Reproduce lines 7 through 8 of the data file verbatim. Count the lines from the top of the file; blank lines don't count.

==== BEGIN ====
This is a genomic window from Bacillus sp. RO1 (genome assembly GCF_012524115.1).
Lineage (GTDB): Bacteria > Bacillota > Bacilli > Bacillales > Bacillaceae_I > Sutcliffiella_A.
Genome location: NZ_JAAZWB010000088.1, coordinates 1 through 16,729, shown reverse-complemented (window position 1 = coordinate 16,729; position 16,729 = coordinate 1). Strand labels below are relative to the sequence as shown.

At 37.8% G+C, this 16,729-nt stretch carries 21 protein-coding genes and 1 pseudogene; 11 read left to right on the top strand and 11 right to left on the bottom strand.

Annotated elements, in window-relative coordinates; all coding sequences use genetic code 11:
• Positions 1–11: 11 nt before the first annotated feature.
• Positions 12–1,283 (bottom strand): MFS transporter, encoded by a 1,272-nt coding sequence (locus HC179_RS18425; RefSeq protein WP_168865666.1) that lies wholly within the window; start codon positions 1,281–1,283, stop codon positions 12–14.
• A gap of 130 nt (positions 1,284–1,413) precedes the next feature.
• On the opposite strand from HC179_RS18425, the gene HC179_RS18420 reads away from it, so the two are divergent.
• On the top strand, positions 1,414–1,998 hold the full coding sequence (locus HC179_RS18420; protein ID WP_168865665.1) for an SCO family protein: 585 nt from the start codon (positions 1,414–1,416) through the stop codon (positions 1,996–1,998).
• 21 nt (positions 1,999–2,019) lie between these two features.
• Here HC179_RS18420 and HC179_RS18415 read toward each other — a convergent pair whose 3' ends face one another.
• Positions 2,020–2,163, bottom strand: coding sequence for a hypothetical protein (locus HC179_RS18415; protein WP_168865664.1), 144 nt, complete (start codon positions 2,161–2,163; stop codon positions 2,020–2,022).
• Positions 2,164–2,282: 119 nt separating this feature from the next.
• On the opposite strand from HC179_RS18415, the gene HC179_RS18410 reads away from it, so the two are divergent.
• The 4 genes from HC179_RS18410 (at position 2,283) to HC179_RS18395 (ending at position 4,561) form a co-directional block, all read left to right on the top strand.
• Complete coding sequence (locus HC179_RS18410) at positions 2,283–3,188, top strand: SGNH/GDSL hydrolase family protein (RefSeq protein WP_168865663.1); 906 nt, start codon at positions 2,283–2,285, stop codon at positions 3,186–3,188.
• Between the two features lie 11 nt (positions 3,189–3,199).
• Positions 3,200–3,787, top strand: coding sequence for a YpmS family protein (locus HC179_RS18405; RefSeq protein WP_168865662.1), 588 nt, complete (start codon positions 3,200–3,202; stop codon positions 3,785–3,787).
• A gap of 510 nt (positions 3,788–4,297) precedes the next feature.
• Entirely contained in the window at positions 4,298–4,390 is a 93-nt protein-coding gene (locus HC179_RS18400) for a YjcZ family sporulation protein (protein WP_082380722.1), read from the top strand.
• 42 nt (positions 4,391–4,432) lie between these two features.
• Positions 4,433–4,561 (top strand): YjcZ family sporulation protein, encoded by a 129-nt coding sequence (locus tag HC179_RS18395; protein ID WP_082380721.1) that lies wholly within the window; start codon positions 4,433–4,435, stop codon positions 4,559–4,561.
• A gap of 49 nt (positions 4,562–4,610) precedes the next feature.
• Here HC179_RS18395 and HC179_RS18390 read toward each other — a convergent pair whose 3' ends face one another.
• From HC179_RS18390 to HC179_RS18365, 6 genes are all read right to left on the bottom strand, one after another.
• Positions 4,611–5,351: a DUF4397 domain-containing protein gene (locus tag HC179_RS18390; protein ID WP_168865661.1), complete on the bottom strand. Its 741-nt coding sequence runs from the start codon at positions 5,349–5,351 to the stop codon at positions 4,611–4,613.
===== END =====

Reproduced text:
• Positions 12–1,283 (bottom strand): MFS transporter, encoded by a 1,272-nt coding sequence (locus HC179_RS18425; RefSeq protein WP_168865666.1) that lies wholly within the window; start codon positions 1,281–1,283, stop codon positions 12–14.
• A gap of 130 nt (positions 1,284–1,413) precedes the next feature.